Mendel sale, Christie’s, 24 April 1875, lot 417 (bought Agnew, 1000 guineas);
sold by Agnew to Sir John Kelk, 5 July 1876;
Kelk sale, Christie’s, 11 March 1899, lot 30 (bought Agnew, 720 guineas, on behalf of Mrs Alice Stibbard);
by family descent to the present owner

London, Royal Academy of Arts, 1865, no 391 (without title in the catalogue, but with the quotation from Tennyson);
London, Grosvenor Gallery, The Millais Exhibition, 1886, no 122;
Royal Academy, Millais Memorial Exhibition, 1898, no 36.

Art Journal, 1865, p. 167;
Athenaeum, 1865, p. 592;
M.H. Spielmann, Millais and His Works, London, 1898, pp. 90, 110, 170, 184;
John Guille Millais, Life and Letters of Sir John Everett Millais, two volumes, London, 1899, II, p. 472;
G.H. Fleming, That Ne’er Shall Meet Again – Rossetti, Millais, Hunt, London, 1971, p. 226

John Everett Millais’s Swallow! Swallow! is a remarkable and beautiful painting, made during a fascinating transitional period in the artist’s career when he found himself poised between the formative experience of Pre-Raphaelitism and the new artistic principles associated with Aestheticism.

Millais had a particular feeling for literature, and the works of Shakespeare, Keats and Tennyson provided narratives for numerous paintings and drawings. In the mid-1850s he made a series of designs for the so-called Moxon Tennyson, an illustrated edition of Tennyson’s poetry to which various members of the Pre-Raphaelite Brotherhood and their associates contributed. This was a vital formative experience and one that taught him how to look for ways of expressing human predicaments in terms of mood, and to choose telling motifs which would indicate the state of mind of his protagonists. One of Millais’s greatest early paintings, and a work that represents the fulfilment of Pre-Raphaelitism in its primary phase, is Mariana (Makins collection, fig.1), of 1851. The subject, from Shakespeare's Measure for Measure, in its treatment of weary waiting on the part of one who is forced to be apart from her lover, anticipates the theme of Swallow! Swallow!.

Swallow! Swallow! takes its subject from Tennyson’s poem ‘The Princess’. Published in 1847, and containing memorable passages of lyric poetry gathered together into a medley, the verse tells the story of the betrothal of Princess Ida. Tennyson’s princess has modern ideas and sympathies, embracing causes such as the rights of women, universal education, and at the same time abjuring the institution of marriage. The opening of part IV of the poem describes a meeting between Ida and her suitor, along with his two companions. Set within the dialogue between them, which reveals the divergence of their views of how society should be ordered, are various poetic interpolations. One is the verse which opens with the line ‘Tears, idle tears, I know not what they mean’. Then comes the inset poem that purports to be recalled from memory and is spoken in the first person by one of the male figures present, and which opening with the lines:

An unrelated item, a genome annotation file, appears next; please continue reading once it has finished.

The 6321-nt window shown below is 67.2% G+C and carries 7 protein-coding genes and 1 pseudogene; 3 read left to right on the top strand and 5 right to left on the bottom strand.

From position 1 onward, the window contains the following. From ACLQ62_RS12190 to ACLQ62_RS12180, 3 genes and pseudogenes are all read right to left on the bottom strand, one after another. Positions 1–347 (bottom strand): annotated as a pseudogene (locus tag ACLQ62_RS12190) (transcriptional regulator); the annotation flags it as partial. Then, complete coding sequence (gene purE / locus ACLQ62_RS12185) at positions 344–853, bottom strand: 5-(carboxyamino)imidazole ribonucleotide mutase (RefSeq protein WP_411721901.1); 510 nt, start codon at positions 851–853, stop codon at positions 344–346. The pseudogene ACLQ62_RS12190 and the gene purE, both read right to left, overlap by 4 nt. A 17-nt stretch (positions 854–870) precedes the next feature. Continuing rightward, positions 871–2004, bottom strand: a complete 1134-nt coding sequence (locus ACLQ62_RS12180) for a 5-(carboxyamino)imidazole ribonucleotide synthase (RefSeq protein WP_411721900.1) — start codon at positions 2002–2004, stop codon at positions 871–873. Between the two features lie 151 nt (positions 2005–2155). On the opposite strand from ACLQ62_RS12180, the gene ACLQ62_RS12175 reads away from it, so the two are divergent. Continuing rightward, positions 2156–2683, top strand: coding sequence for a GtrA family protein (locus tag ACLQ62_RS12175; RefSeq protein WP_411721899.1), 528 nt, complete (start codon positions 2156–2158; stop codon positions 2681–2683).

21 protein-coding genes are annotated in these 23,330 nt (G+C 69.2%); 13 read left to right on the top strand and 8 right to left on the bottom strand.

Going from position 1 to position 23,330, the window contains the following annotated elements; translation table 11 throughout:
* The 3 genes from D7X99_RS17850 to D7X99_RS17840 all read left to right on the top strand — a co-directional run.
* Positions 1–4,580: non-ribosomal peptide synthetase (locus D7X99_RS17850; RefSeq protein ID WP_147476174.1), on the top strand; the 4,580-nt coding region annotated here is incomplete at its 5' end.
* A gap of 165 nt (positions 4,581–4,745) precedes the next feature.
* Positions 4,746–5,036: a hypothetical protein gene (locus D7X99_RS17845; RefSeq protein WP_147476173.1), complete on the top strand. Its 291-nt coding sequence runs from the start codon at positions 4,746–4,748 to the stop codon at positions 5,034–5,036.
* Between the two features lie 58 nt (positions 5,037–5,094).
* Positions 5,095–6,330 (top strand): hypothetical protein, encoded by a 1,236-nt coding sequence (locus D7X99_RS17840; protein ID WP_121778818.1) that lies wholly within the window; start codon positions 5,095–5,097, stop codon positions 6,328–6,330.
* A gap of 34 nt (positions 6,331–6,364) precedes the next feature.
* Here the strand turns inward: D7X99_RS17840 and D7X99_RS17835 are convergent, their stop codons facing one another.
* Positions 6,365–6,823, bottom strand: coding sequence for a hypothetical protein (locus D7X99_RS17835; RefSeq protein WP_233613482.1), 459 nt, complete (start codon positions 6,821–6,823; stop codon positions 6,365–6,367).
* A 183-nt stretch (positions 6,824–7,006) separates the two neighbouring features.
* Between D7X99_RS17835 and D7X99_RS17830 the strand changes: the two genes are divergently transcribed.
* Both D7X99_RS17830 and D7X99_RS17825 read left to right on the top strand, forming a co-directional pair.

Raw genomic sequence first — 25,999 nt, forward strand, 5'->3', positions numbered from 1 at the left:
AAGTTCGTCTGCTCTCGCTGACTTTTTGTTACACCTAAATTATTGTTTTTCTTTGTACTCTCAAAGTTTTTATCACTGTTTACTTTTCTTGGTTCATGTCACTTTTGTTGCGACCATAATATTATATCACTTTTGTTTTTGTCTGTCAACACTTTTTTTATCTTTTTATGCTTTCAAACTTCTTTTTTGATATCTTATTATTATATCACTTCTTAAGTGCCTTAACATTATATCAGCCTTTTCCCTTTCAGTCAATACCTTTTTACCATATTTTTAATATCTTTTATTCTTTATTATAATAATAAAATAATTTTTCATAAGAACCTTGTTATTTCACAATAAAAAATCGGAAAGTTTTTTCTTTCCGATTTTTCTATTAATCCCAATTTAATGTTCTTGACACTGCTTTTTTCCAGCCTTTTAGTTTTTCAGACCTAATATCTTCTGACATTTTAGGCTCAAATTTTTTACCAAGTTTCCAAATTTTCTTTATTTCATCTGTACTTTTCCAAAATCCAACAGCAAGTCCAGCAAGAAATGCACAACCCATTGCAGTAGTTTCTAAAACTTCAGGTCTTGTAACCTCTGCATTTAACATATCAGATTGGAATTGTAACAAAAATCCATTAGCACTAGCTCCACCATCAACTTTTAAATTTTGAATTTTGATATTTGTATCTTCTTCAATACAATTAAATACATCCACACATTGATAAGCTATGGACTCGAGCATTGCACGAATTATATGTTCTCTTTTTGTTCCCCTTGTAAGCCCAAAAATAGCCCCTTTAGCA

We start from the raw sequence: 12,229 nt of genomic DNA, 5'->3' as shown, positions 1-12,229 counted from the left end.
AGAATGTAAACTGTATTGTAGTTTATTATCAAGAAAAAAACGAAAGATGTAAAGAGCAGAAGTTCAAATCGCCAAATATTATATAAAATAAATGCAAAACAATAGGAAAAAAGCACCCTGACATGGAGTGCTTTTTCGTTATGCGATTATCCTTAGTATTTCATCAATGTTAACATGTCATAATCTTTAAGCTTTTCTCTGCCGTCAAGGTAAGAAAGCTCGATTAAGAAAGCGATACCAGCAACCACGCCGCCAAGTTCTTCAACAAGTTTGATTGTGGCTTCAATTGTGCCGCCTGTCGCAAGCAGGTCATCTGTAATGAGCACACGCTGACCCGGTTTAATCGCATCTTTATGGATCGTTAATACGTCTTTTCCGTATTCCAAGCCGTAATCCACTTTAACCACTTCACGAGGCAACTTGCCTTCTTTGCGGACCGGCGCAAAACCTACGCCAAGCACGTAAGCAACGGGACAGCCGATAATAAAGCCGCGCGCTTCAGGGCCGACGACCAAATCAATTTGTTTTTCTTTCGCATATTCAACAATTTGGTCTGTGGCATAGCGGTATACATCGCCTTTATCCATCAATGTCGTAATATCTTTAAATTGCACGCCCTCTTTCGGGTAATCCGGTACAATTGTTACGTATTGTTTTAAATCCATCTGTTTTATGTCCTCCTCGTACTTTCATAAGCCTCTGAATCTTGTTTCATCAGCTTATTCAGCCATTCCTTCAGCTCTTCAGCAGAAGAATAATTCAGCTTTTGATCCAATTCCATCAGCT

O Swallow, Swallow, flying, flying South,
Fly to her, and fall upon her gilded eaves,
And tell her, tell her, what I tell to thee.

The lovesick narrator wishes that he could fly to the object of his adoration – ‘if I could follow, and light / upon her lattice, I would pipe and trill, / and cheep and twitter twenty million loves.’ The poem concludes with the verse quoted with the title of the painting:

O swallow, flying from the golden woods,
Fly to her, and pipe and woo her, and make her mine,
And tell her, tell her, that I follow thee.

The painting shows the woman who is the object of the narrator’s love. Although she seems unaware of the bird as it rests momentarily outside the window of her room, it is clear that she reciprocates the loving message that it brings. She gazes despondently and distractedly into an unseen space; while in her trembling right hand she loosely holds a white rose – which may be intended as a metaphor of her purity and innocence.